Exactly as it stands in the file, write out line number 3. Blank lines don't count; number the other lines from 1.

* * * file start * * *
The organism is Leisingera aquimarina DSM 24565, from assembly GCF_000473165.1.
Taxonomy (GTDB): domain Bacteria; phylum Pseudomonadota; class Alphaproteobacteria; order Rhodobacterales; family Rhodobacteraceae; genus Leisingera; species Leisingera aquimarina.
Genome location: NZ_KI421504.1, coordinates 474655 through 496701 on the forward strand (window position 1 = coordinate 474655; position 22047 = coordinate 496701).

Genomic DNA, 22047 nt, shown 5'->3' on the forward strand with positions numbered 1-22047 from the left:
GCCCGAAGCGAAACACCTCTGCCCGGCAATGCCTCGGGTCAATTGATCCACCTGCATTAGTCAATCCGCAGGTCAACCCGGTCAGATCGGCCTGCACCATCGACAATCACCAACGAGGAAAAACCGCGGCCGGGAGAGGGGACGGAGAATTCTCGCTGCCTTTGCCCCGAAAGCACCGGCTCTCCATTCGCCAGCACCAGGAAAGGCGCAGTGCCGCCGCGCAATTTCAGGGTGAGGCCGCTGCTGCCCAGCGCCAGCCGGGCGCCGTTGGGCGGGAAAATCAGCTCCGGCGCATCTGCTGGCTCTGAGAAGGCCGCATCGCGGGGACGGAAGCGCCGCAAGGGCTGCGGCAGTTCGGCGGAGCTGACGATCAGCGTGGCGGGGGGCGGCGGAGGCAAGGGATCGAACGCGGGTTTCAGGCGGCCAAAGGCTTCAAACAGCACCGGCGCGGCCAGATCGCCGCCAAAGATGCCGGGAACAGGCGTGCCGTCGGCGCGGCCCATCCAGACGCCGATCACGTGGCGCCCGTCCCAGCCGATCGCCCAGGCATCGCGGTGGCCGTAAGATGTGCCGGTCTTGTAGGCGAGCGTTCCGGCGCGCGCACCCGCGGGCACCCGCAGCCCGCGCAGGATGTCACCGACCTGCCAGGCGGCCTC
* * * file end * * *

Genome location: NZ_KI421504.1, coordinates 474655 through 496701 on the forward strand (window position 1 = coordinate 474655; position 22047 = coordinate 496701).